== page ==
Here’s one more really good question that has come in regarding unit studies specifically relating to projects…
“In regards to projects and presentations, how do you gently help improve the note taking, thoroughness of information and actual presentations? I know some of this will come with practice, but I’d like to improve on these things without stifling my child’s enthusiasm.”
Yes, better projects and better presentations come with practice. But, like anything else we teach, if we let too many things slide this time around, how will our children know what to improve upon next time?
During and just after presentations, I give lots of praise. Not fake praise that simply puffs my children up, but real praise. “I love the book you chose.” “It seems like you put a lot of time into your research!” “I can tell you really thought through the use of materials for your diorama.”
It’s hard to give presentations – even in front of your own family! During a presentation, your child is making him/herself very vulnerable and immediate criticism will stifle future presentations for sure.
Usually the next day, during our normal unit time, I’ll jump into any constructive criticism that needs to be discussed about the project or presentation. Again, I’ll always start with something positive before talking about the negative. Here’s how a conversation might go…
Dad and I were very impressed with your speaking yesterday. You remembered to keep your head out of your notes and look your audience in the eye! We could hear every word you said, too, which was a big improvement over your last presentation. Let’s talk about two things that stood out to me as needing a little work next time around.
Think about your poster. You spent a lot of time researching about Teddy Roosevelt, but I could tell you didn’t spend as much time making sure your poster was neat and organized. Do you agree? What do you think went wrong? Did I not give you enough time or did you get tired of the project and rush to finish it? What are some specific things you can do next time around to improve the visual appeal of your project?
One other thing I noticed was a big gap in the information you presented about Teddy Roosevelt. You told us a lot about his life before becoming president and several fun facts about his presidency, but I felt like the important work during his time spent as president was lacking. Again, it almost seemed like you started your project with a lot of gusto, but puttered out towards the end. Why do you think the second half of the report wasn’t as thorough as the first?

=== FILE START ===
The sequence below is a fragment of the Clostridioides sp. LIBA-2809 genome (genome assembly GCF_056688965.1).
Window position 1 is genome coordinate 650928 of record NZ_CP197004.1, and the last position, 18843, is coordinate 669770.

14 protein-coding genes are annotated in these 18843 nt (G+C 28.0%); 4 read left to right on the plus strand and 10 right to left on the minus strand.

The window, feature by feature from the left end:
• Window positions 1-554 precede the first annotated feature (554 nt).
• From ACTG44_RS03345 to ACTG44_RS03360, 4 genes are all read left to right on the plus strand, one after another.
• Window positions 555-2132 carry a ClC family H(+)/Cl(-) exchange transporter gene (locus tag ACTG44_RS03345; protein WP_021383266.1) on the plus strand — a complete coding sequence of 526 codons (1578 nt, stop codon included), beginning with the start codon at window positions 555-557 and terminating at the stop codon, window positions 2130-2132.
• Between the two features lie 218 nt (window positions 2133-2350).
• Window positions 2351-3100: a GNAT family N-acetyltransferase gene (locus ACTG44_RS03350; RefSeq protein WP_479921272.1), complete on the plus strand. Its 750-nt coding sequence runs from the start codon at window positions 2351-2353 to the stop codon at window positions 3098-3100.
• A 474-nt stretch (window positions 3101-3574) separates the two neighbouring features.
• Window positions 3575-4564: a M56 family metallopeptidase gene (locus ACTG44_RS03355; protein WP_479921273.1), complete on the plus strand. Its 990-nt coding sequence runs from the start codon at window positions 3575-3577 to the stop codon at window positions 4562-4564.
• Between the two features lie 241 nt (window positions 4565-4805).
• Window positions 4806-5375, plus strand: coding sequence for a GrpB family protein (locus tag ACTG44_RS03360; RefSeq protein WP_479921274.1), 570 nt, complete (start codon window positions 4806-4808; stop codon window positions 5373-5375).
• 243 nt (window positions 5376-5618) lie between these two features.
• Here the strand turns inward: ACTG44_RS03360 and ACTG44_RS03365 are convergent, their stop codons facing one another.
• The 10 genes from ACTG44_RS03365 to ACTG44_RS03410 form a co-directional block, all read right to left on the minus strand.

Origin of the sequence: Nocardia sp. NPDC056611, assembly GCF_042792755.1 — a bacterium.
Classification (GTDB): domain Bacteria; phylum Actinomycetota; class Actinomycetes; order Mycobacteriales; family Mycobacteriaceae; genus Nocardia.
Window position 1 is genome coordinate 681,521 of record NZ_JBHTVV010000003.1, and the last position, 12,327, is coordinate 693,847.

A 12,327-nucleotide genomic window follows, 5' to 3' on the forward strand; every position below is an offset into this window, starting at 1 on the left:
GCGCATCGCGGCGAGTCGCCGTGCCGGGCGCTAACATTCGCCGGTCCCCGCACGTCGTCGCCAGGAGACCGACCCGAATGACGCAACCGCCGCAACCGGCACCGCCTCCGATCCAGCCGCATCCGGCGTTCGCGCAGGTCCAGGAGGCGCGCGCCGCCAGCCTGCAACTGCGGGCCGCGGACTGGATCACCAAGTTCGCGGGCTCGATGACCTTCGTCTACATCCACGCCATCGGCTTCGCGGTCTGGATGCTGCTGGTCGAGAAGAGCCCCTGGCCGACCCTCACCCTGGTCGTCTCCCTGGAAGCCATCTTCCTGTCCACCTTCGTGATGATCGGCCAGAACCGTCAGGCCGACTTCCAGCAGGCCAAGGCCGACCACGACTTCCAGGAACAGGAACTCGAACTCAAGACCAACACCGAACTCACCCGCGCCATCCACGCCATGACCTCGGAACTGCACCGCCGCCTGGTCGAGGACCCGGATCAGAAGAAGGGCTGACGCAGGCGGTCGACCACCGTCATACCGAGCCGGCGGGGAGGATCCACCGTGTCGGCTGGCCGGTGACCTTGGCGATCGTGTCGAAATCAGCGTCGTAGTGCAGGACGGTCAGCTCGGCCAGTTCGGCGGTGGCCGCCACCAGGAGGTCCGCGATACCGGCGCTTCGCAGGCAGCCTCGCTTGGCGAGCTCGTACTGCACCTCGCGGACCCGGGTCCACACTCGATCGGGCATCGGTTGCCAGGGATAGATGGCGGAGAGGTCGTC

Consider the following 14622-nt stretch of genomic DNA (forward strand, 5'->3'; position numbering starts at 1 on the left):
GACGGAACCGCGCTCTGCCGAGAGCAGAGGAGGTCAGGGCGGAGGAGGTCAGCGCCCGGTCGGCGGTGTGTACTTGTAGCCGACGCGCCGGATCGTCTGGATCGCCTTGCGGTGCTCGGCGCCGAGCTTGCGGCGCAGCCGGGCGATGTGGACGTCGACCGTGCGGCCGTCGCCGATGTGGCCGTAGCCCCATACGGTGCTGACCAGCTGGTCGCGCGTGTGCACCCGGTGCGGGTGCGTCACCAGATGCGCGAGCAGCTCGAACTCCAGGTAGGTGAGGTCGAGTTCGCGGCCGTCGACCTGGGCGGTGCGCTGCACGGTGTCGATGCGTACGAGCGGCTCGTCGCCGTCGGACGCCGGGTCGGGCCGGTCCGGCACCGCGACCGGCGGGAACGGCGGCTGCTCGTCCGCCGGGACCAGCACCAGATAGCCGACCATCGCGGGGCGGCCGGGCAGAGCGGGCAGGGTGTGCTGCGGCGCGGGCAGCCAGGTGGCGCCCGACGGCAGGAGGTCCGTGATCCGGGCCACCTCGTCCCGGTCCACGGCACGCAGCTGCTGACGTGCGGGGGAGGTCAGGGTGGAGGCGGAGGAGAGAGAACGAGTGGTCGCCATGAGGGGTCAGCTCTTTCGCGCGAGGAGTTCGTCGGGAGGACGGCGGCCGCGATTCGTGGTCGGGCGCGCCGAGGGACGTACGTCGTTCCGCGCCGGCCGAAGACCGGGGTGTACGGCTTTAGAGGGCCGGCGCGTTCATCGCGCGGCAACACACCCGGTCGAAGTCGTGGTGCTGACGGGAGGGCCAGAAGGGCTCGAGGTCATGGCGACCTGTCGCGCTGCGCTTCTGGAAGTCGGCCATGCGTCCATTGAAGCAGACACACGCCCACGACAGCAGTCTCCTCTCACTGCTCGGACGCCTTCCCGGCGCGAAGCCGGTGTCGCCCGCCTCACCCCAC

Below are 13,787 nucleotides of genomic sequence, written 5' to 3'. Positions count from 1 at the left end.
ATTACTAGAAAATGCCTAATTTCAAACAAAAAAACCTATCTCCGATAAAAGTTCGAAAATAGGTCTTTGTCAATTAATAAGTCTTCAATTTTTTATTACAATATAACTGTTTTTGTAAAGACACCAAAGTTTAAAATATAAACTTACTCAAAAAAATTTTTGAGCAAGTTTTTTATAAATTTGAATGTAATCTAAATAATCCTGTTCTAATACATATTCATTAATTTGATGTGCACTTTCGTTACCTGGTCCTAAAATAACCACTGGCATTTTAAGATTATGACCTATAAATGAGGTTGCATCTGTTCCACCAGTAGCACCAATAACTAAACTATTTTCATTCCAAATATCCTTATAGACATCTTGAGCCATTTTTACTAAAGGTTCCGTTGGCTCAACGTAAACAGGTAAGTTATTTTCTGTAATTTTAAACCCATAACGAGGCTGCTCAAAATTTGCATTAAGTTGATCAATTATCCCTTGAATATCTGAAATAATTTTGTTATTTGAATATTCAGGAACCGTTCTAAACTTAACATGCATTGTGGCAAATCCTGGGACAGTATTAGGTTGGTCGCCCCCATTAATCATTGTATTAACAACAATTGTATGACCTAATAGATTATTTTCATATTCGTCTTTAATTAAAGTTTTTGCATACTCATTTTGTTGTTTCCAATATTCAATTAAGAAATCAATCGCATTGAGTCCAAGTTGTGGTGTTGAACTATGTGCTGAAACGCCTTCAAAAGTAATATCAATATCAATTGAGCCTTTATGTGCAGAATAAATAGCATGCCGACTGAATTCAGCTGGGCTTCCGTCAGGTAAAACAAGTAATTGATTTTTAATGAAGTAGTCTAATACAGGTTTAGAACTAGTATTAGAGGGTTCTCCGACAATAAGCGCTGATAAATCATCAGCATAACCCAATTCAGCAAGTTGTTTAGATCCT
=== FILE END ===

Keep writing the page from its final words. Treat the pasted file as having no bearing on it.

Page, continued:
Every single time I’ve taken the time to gently discuss the major problems of a project, my children have improved on those aspects in following projects!
Here’s the catch, though!! Even if you see 10 things that really need improvement, try to focus on only one or two at a time. They can only process so much, and hearing about too many things at once will seem more like tearing them down causing LESS effort next time. As you talk about one or two main issues, you may be surprised to find your children paying better attention to the other issues that you didn’t even mention anyway!
One other thought that comes to mind is the use of a rubric to give your child a basic guideline of your expectations. Basically, a rubric tells your child what you expect from the project in order to gain a specific grade or score. See sample rubrics here. You’ll have to click on a link to see the particular rubric. Scroll down a bit to the “Research Process Rubrics” – they go along well with presentations. Take some time to go through the other subjects as well, then look near the bottom to find “Creating Your Own Rubrics”.
I don’t always use rubrics. Quite honestly, they take time to create and time is of the essence around here! But, when I have taken the time to create one, my children have ALWAYS done better on their projects. They tend to reach farther if they know where the higher goal sits. Something to think about for you and me!